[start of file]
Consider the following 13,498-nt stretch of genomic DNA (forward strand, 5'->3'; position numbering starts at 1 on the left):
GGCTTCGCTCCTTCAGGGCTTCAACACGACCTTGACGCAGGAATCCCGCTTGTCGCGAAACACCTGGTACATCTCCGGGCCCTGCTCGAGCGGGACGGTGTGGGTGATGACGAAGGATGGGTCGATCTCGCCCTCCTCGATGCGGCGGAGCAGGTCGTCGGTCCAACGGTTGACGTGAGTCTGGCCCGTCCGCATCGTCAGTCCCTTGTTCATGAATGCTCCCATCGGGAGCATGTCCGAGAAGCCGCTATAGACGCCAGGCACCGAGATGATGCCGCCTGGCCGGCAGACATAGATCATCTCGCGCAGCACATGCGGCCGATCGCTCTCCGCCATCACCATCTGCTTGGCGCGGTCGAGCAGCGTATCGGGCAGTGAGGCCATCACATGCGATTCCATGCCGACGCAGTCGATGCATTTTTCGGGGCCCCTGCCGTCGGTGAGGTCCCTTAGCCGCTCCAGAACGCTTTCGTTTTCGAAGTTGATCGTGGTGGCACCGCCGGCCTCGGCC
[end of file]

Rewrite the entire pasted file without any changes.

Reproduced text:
Consider the following 13,498-nt stretch of genomic DNA (forward strand, 5'->3'; position numbering starts at 1 on the left):
GGCTTCGCTCCTTCAGGGCTTCAACACGACCTTGACGCAGGAATCCCGCTTGTCGCGAAACACCTGGTACATCTCCGGGCCCTGCTCGAGCGGGACGGTGTGGGTGATGACGAAGGATGGGTCGATCTCGCCCTCCTCGATGCGGCGGAGCAGGTCGTCGGTCCAACGGTTGACGTGAGTCTGGCCCGTCCGCATCGTCAGTCCCTTGTTCATGAATGCTCCCATCGGGAGCATGTCCGAGAAGCCGCTATAGACGCCAGGCACCGAGATGATGCCGCCTGGCCGGCAGACATAGATCATCTCGCGCAGCACATGCGGCCGATCGCTCTCCGCCATCACCATCTGCTTGGCGCGGTCGAGCAGCGTATCGGGCAGTGAGGCCATCACATGCGATTCCATGCCGACGCAGTCGATGCATTTTTCGGGGCCCCTGCCGTCGGTGAGGTCCCTTAGCCGCTCCAGAACGCTTTCGTTTTCGAAGTTGATCGTGGTGGCACCGCCGGCCTCGGCC